Launching Your Design via 99Designs.com

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This short document is the first part of a series describing exactly how we use 99Designs.com to have labels designed for our products.

99Designs.com is definitely not a “cheap” option for getting this done, but they attract top level designers that will produce top-quality results. One of the primary means of distinguishing your product on Amazon and commanding higher prices is in the way your product is perceived (the design of the label and/or packaging).

The 99Designs.com Process

On most outsourcing sites, when you want to get something done, the process looks something like this:

1.    You post a job specification

2.    Outsourcers bid on your project

3.    You decide who to hire based on price, outsourcer reviews, and their responses to you

4.    You hire someone

5.    They do the job

6.    You pay them

In the scenario above, you hope that the job gets done according to your specifications and you are happy with the result.

On 99Designs.com, the process is quite a bit different:

1.    You post your job specification

2.    Designers actually send you draft versions of their work

3.    You select finalists who then send you final versions of their work

4.    You decide on the “winner”

5.    They get paid

6.    You get the final product

99Designs.com actually calls your job posting a “contest,” because designers are literally competing to win the prize (getting paid) for having the best design, and you are the judge.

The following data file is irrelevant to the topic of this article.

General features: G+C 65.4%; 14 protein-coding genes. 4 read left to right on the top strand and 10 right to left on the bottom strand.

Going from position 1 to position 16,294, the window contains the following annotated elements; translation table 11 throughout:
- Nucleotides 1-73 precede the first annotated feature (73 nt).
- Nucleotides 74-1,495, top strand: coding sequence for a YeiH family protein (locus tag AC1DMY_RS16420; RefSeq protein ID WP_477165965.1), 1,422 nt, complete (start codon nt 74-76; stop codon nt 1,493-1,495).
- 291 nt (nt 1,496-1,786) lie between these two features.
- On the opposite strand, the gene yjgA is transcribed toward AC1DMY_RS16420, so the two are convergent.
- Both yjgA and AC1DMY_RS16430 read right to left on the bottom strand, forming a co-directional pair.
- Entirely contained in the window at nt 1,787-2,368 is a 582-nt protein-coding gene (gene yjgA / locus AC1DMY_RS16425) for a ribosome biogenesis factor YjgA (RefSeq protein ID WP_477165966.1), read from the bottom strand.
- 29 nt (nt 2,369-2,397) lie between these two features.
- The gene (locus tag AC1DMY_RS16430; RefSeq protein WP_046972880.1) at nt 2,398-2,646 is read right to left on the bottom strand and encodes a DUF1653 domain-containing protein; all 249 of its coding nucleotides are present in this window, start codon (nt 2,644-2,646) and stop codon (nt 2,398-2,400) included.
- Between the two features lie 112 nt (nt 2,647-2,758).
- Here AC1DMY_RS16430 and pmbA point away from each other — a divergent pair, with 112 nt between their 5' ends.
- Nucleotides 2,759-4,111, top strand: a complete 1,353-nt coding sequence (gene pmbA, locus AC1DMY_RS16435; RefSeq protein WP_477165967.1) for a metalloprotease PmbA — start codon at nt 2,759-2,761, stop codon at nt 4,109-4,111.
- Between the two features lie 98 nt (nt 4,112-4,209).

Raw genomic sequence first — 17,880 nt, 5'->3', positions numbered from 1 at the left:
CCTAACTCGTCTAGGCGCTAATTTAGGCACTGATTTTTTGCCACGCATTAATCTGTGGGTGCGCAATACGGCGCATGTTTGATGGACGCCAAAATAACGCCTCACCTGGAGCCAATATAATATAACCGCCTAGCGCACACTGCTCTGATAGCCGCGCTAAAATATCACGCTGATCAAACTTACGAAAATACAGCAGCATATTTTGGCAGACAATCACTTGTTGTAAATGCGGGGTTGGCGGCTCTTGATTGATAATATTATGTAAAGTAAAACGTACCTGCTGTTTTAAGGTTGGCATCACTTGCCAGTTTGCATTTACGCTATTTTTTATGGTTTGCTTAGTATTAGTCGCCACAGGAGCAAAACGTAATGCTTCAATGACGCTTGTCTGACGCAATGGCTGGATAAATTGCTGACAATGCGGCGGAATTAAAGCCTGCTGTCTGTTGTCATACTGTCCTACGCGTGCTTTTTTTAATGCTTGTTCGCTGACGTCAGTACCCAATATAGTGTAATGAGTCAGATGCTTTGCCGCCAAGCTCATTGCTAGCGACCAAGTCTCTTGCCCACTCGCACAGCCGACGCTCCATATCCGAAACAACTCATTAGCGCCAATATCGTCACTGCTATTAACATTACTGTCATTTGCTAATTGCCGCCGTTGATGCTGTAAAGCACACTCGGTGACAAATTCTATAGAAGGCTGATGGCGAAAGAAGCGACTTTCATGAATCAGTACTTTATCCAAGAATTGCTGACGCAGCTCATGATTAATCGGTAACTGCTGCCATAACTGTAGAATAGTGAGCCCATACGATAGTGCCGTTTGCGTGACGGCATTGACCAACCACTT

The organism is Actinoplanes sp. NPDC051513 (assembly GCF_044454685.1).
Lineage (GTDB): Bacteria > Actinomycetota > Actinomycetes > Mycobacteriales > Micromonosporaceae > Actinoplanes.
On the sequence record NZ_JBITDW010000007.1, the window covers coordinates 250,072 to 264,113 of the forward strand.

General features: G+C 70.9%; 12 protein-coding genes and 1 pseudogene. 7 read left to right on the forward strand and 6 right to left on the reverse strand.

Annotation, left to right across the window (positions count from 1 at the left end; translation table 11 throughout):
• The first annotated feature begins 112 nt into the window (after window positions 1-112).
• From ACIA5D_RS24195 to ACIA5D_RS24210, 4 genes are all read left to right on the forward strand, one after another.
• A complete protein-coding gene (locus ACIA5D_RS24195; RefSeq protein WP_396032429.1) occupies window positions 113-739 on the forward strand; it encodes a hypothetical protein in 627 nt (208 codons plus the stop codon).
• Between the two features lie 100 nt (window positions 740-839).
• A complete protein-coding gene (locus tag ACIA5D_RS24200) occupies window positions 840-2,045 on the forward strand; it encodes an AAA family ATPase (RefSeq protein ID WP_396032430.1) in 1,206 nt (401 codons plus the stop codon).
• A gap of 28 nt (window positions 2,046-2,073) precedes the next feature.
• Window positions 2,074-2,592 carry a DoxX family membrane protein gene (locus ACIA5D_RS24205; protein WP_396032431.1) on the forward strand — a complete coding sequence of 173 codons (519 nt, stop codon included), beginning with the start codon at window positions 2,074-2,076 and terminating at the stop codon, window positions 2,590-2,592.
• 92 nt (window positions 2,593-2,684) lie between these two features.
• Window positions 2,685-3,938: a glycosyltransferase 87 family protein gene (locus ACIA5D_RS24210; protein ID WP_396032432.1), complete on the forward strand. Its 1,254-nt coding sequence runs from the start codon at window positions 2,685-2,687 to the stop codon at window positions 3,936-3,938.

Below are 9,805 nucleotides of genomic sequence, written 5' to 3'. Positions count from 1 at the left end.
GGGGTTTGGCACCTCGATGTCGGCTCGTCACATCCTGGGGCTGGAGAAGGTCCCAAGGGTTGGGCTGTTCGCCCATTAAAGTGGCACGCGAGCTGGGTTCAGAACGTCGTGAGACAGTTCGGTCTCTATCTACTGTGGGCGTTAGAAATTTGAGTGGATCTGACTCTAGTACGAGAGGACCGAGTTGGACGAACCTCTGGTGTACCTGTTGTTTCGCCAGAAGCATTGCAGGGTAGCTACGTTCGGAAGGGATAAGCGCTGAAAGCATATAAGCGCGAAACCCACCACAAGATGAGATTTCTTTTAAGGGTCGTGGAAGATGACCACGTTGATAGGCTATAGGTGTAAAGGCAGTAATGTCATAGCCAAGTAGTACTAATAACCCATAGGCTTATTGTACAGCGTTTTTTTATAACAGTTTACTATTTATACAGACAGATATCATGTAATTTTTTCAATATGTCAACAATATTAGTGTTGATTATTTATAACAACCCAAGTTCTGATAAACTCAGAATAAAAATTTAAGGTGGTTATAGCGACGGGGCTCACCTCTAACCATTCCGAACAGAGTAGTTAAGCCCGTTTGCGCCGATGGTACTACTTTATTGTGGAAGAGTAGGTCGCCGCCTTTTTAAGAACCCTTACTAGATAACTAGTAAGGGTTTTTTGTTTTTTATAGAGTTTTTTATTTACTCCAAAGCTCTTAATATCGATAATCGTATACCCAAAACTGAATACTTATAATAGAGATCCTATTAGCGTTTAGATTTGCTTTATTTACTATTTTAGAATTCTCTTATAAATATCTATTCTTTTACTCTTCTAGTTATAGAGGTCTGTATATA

We absolutely love this concept because designers are very motivated to give you super high quality work. If they do not win, they just worked for free!

Now the downside is that 99Designs.com contests cost more than a fiverr.com gig, or a oDesk.com project. This is negligible though, because you will only be paying for this once for your product, and having a high quality design will give you a competitive advantage for the life of your product!

Our Case Study

As stated earlier, this is the first part of a series of documents that will describe how we use 99Designs.com. The entire process can take as long as 7 days, therefore, we are releasing this document in parts so that you can more quickly follow along our process and start getting your own label designed instead of waiting for us to complete the whole process first.